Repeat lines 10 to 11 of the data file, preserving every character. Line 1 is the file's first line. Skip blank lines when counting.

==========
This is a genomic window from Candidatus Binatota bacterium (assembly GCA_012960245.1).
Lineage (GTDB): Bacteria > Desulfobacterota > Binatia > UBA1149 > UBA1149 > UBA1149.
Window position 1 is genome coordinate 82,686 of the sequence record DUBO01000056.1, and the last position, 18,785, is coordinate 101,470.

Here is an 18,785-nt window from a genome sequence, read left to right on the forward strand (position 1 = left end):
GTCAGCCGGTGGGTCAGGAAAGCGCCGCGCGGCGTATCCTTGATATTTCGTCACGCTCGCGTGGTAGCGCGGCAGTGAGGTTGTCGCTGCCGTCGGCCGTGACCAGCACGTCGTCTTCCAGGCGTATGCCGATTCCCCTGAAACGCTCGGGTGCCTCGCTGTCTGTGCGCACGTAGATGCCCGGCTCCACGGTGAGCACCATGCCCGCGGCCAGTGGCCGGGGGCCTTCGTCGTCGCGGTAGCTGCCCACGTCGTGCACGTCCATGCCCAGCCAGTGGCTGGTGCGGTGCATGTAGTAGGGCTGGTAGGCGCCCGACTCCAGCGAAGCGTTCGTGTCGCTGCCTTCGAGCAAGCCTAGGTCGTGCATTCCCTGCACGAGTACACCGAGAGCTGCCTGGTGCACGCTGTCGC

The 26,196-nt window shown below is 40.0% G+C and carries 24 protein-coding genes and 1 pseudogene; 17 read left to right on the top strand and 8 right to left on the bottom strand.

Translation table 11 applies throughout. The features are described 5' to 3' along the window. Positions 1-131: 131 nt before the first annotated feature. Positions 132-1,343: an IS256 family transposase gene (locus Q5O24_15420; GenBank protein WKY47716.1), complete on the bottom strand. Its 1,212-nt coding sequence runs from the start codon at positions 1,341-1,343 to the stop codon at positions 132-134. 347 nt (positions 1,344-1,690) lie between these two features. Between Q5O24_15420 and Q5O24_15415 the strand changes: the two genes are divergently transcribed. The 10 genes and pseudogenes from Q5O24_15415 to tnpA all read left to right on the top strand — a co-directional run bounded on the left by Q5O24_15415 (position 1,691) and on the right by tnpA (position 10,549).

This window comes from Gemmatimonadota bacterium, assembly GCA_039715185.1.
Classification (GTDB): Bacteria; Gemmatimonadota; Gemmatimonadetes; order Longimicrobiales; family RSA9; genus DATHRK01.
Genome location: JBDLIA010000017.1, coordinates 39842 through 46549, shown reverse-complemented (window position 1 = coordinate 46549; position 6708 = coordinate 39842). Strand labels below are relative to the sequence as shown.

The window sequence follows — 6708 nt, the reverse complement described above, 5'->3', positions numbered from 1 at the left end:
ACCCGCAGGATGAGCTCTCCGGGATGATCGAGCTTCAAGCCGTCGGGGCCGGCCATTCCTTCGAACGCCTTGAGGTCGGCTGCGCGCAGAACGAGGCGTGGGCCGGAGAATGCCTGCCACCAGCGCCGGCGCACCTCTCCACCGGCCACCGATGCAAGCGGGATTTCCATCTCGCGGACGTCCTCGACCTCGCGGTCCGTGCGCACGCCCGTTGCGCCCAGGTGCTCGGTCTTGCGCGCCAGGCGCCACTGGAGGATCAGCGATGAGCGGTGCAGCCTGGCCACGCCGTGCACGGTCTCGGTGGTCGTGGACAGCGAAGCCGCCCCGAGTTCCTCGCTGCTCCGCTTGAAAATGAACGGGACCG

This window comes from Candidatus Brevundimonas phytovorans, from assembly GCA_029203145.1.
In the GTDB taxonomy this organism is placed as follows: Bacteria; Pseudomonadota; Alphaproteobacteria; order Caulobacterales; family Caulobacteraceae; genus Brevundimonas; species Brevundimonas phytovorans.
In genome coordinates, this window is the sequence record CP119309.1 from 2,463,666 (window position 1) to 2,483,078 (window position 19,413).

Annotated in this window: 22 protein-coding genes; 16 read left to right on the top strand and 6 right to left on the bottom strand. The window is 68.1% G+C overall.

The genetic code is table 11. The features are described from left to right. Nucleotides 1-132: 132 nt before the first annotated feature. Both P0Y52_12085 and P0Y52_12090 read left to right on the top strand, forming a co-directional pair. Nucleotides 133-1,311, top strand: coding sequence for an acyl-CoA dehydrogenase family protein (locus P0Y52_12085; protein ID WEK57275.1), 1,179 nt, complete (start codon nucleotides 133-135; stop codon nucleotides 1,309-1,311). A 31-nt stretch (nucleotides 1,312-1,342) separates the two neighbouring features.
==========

Genome location: JBDLIA010000017.1, coordinates 39842 through 46549, shown reverse-complemented (window position 1 = coordinate 46549; position 6708 = coordinate 39842). Strand labels below are relative to the sequence as shown.

The window sequence follows — 6708 nt, the reverse complement described above, 5'->3', positions numbered from 1 at the left end: